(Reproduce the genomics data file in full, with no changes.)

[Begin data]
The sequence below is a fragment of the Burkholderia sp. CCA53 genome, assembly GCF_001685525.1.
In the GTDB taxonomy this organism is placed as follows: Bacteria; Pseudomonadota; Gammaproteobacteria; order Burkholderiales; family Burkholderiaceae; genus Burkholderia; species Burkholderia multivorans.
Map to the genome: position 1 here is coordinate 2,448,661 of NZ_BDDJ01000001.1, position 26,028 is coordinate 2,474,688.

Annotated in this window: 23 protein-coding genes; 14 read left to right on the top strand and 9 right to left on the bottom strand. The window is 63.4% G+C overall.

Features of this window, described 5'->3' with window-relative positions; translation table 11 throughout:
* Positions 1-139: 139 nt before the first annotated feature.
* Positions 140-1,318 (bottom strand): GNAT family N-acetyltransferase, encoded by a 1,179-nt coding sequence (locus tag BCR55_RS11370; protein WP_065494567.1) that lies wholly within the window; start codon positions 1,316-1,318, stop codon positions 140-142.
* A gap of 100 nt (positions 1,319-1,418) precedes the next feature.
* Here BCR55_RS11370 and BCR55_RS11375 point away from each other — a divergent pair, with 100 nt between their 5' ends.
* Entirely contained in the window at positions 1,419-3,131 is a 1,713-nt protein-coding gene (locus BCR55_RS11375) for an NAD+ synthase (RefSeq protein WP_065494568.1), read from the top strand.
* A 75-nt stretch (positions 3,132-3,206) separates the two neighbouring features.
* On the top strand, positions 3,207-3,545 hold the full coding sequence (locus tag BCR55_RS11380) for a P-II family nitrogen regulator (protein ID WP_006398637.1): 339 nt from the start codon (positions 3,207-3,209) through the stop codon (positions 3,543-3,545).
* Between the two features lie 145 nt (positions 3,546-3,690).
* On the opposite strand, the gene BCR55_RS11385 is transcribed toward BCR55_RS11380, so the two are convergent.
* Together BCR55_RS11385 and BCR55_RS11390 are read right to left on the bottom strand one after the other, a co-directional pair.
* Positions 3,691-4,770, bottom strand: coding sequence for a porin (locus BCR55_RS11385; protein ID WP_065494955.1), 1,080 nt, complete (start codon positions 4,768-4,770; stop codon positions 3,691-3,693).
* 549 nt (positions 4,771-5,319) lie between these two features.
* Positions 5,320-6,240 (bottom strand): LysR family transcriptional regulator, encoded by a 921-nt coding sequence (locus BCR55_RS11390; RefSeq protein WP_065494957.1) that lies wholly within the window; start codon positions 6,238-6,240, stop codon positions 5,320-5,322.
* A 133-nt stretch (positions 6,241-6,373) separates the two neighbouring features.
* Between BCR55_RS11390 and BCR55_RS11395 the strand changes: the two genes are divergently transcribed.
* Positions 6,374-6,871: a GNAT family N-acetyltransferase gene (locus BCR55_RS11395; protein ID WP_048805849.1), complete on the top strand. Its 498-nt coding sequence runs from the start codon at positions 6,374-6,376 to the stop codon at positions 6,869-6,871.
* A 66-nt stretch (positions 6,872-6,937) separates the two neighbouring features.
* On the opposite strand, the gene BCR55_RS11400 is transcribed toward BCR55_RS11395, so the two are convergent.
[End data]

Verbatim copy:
The sequence below is a fragment of the Burkholderia sp. CCA53 genome, assembly GCF_001685525.1.
In the GTDB taxonomy this organism is placed as follows: Bacteria; Pseudomonadota; Gammaproteobacteria; order Burkholderiales; family Burkholderiaceae; genus Burkholderia; species Burkholderia multivorans.
Map to the genome: position 1 here is coordinate 2,448,661 of NZ_BDDJ01000001.1, position 26,028 is coordinate 2,474,688.

Annotated in this window: 23 protein-coding genes; 14 read left to right on the top strand and 9 right to left on the bottom strand. The window is 63.4% G+C overall.

Features of this window, described 5'->3' with window-relative positions; translation table 11 throughout:
* Positions 1-139: 139 nt before the first annotated feature.
* Positions 140-1,318 (bottom strand): GNAT family N-acetyltransferase, encoded by a 1,179-nt coding sequence (locus tag BCR55_RS11370; protein WP_065494567.1) that lies wholly within the window; start codon positions 1,316-1,318, stop codon positions 140-142.
* A gap of 100 nt (positions 1,319-1,418) precedes the next feature.
* Here BCR55_RS11370 and BCR55_RS11375 point away from each other — a divergent pair, with 100 nt between their 5' ends.
* Entirely contained in the window at positions 1,419-3,131 is a 1,713-nt protein-coding gene (locus BCR55_RS11375) for an NAD+ synthase (RefSeq protein WP_065494568.1), read from the top strand.
* A 75-nt stretch (positions 3,132-3,206) separates the two neighbouring features.
* On the top strand, positions 3,207-3,545 hold the full coding sequence (locus tag BCR55_RS11380) for a P-II family nitrogen regulator (protein ID WP_006398637.1): 339 nt from the start codon (positions 3,207-3,209) through the stop codon (positions 3,543-3,545).
* Between the two features lie 145 nt (positions 3,546-3,690).
* On the opposite strand, the gene BCR55_RS11385 is transcribed toward BCR55_RS11380, so the two are convergent.
* Together BCR55_RS11385 and BCR55_RS11390 are read right to left on the bottom strand one after the other, a co-directional pair.
* Positions 3,691-4,770, bottom strand: coding sequence for a porin (locus BCR55_RS11385; protein ID WP_065494955.1), 1,080 nt, complete (start codon positions 4,768-4,770; stop codon positions 3,691-3,693).
* 549 nt (positions 4,771-5,319) lie between these two features.
* Positions 5,320-6,240 (bottom strand): LysR family transcriptional regulator, encoded by a 921-nt coding sequence (locus BCR55_RS11390; RefSeq protein WP_065494957.1) that lies wholly within the window; start codon positions 6,238-6,240, stop codon positions 5,320-5,322.
* A 133-nt stretch (positions 6,241-6,373) separates the two neighbouring features.
* Between BCR55_RS11390 and BCR55_RS11395 the strand changes: the two genes are divergently transcribed.
* Positions 6,374-6,871: a GNAT family N-acetyltransferase gene (locus BCR55_RS11395; protein ID WP_048805849.1), complete on the top strand. Its 498-nt coding sequence runs from the start codon at positions 6,374-6,376 to the stop codon at positions 6,869-6,871.
* A 66-nt stretch (positions 6,872-6,937) separates the two neighbouring features.
* On the opposite strand, the gene BCR55_RS11400 is transcribed toward BCR55_RS11395, so the two are convergent.